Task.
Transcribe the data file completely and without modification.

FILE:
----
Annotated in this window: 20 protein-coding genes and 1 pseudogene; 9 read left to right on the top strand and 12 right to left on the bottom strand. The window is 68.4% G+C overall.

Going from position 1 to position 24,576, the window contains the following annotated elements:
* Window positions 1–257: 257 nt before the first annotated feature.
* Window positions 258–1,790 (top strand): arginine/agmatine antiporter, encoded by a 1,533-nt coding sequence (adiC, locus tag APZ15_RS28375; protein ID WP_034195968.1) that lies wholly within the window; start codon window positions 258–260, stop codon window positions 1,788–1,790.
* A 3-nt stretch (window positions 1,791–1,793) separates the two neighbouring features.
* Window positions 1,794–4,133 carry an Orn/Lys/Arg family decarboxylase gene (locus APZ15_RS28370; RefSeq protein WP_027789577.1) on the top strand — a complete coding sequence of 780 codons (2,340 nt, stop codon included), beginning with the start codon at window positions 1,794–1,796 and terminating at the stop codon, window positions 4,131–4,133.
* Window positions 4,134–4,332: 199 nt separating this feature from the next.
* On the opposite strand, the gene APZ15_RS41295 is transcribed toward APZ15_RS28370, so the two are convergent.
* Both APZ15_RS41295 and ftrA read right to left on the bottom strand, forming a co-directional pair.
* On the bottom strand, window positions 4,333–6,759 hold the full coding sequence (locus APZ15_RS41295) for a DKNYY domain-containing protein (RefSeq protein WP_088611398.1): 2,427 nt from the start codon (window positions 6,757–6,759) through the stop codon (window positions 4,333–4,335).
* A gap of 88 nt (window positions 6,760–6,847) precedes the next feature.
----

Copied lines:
Annotated in this window: 20 protein-coding genes and 1 pseudogene; 9 read left to right on the top strand and 12 right to left on the bottom strand. The window is 68.4% G+C overall.

Going from position 1 to position 24,576, the window contains the following annotated elements:
* Window positions 1–257: 257 nt before the first annotated feature.
* Window positions 258–1,790 (top strand): arginine/agmatine antiporter, encoded by a 1,533-nt coding sequence (adiC, locus tag APZ15_RS28375; protein ID WP_034195968.1) that lies wholly within the window; start codon window positions 258–260, stop codon window positions 1,788–1,790.
* A 3-nt stretch (window positions 1,791–1,793) separates the two neighbouring features.
* Window positions 1,794–4,133 carry an Orn/Lys/Arg family decarboxylase gene (locus APZ15_RS28370; RefSeq protein WP_027789577.1) on the top strand — a complete coding sequence of 780 codons (2,340 nt, stop codon included), beginning with the start codon at window positions 1,794–1,796 and terminating at the stop codon, window positions 4,131–4,133.
* Window positions 4,134–4,332: 199 nt separating this feature from the next.
* On the opposite strand, the gene APZ15_RS41295 is transcribed toward APZ15_RS28370, so the two are convergent.
* Both APZ15_RS41295 and ftrA read right to left on the bottom strand, forming a co-directional pair.
* On the bottom strand, window positions 4,333–6,759 hold the full coding sequence (locus APZ15_RS41295) for a DKNYY domain-containing protein (RefSeq protein WP_088611398.1): 2,427 nt from the start codon (window positions 6,757–6,759) through the stop codon (window positions 4,333–4,335).
* A gap of 88 nt (window positions 6,760–6,847) precedes the next feature.